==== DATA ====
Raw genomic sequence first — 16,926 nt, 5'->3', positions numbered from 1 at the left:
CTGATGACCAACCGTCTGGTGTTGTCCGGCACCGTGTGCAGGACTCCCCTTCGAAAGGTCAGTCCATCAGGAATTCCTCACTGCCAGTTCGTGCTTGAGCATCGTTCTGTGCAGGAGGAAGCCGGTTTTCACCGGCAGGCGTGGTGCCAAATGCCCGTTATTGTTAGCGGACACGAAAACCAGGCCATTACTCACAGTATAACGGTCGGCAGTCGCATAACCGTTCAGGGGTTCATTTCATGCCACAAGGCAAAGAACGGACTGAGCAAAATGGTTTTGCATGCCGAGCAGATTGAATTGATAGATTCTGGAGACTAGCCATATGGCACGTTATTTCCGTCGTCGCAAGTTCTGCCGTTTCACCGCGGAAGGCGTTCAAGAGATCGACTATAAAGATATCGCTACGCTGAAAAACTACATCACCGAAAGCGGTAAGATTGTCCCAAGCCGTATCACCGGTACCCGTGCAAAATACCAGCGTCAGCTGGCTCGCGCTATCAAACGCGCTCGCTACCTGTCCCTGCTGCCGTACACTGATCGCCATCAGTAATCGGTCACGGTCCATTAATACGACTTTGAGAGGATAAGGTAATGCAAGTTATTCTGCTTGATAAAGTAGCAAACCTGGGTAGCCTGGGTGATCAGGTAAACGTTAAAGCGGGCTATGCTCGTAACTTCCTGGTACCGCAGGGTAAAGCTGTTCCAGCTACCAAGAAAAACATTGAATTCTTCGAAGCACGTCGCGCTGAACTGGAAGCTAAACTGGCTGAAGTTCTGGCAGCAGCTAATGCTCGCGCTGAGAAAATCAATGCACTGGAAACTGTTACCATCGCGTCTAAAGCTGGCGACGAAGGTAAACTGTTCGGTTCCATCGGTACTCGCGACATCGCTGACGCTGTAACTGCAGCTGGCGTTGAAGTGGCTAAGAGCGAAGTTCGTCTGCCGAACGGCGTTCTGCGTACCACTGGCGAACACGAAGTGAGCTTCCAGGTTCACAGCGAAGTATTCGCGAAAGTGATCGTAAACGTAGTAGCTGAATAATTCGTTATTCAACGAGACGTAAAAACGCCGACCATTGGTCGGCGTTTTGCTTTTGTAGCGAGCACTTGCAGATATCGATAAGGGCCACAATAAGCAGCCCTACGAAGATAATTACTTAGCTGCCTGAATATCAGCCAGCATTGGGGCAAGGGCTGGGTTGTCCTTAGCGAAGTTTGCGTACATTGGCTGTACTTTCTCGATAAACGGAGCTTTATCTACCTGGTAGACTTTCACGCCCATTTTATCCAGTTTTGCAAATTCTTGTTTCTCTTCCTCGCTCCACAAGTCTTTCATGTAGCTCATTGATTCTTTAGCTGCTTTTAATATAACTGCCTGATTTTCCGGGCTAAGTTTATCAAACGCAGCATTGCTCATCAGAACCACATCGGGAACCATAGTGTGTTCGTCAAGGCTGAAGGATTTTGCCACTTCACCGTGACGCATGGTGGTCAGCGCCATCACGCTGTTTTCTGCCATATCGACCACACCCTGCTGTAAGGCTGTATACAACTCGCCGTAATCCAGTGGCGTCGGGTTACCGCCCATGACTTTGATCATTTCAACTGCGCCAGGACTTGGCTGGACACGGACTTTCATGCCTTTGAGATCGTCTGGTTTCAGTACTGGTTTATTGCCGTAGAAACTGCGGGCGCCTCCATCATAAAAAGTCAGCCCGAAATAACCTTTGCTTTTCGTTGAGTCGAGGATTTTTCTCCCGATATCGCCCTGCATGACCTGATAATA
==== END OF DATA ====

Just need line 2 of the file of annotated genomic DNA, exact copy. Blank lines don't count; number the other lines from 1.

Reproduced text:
CTGATGACCAACCGTCTGGTGTTGTCCGGCACCGTGTGCAGGACTCCCCTTCGAAAGGTCAGTCCATCAGGAATTCCTCACTGCCAGTTCGTGCTTGAGCATCGTTCTGTGCAGGAGGAAGCCGGTTTTCACCGGCAGGCGTGGTGCCAAATGCCCGTTATTGTTAGCGGACACGAAAACCAGGCCATTACTCACAGTATAACGGTCGGCAGTCGCATAACCGTTCAGGGGTTCATTTCATGCCACAAGGCAAAGAACGGACTGAGCAAAATGGTTTTGCATGCCGAGCAGATTGAATTGATAGATTCTGGAGACTAGCCATATGGCACGTTATTTCCGTCGTCGCAAGTTCTGCCGTTTCACCGCGGAAGGCGTTCAAGAGATCGACTATAAAGATATCGCTACGCTGAAAAACTACATCACCGAAAGCGGTAAGATTGTCCCAAGCCGTATCACCGGTACCCGTGCAAAATACCAGCGTCAGCTGGCTCGCGCTATCAAACGCGCTCGCTACCTGTCCCTGCTGCCGTACACTGATCGCCATCAGTAATCGGTCACGGTCCATTAATACGACTTTGAGAGGATAAGGTAATGCAAGTTATTCTGCTTGATAAAGTAGCAAACCTGGGTAGCCTGGGTGATCAGGTAAACGTTAAAGCGGGCTATGCTCGTAACTTCCTGGTACCGCAGGGTAAAGCTGTTCCAGCTACCAAGAAAAACATTGAATTCTTCGAAGCACGTCGCGCTGAACTGGAAGCTAAACTGGCTGAAGTTCTGGCAGCAGCTAATGCTCGCGCTGAGAAAATCAATGCACTGGAAACTGTTACCATCGCGTCTAAAGCTGGCGACGAAGGTAAACTGTTCGGTTCCATCGGTACTCGCGACATCGCTGACGCTGTAACTGCAGCTGGCGTTGAAGTGGCTAAGAGCGAAGTTCGTCTGCCGAACGGCGTTCTGCGTACCACTGGCGAACACGAAGTGAGCTTCCAGGTTCACAGCGAAGTATTCGCGAAAGTGATCGTAAACGTAGTAGCTGAATAATTCGTTATTCAACGAGACGTAAAAACGCCGACCATTGGTCGGCGTTTTGCTTTTGTAGCGAGCACTTGCAGATATCGATAAGGGCCACAATAAGCAGCCCTACGAAGATAATTACTTAGCTGCCTGAATATCAGCCAGCATTGGGGCAAGGGCTGGGTTGTCCTTAGCGAAGTTTGCGTACATTGGCTGTACTTTCTCGATAAACGGAGCTTTATCTACCTGGTAGACTTTCACGCCCATTTTATCCAGTTTTGCAAATTCTTGTTTCTCTTCCTCGCTCCACAAGTCTTTCATGTAGCTCATTGATTCTTTAGCTGCTTTTAATATAACTGCCTGATTTTCCGGGCTAAGTTTATCAAACGCAGCATTGCTCATCAGAACCACATCGGGAACCATAGTGTGTTCGTCAAGGCTGAAGGATTTTGCCACTTCACCGTGACGCATGGTGGTCAGCGCCATCACGCTGTTTTCTGCCATATCGACCACACCCTGCTGTAAGGCTGTATACAACTCGCCGTAATCCAGTGGCGTCGGGTTACCGCCCATGACTTTGATCATTTCAACTGCGCCAGGACTTGGCTGGACACGGACTTTCATGCCTTTGAGATCGTCTGGTTTCAGTACTGGTTTATTGCCGTAGAAACTGCGGGCGCCTCCATCATAAAAAGTCAGCCCGAAATAACCTTTGCTTTTCGTTGAGTCGAGGATTTTTCTCCCGATATCGCCCTGCATGACCTGATAATA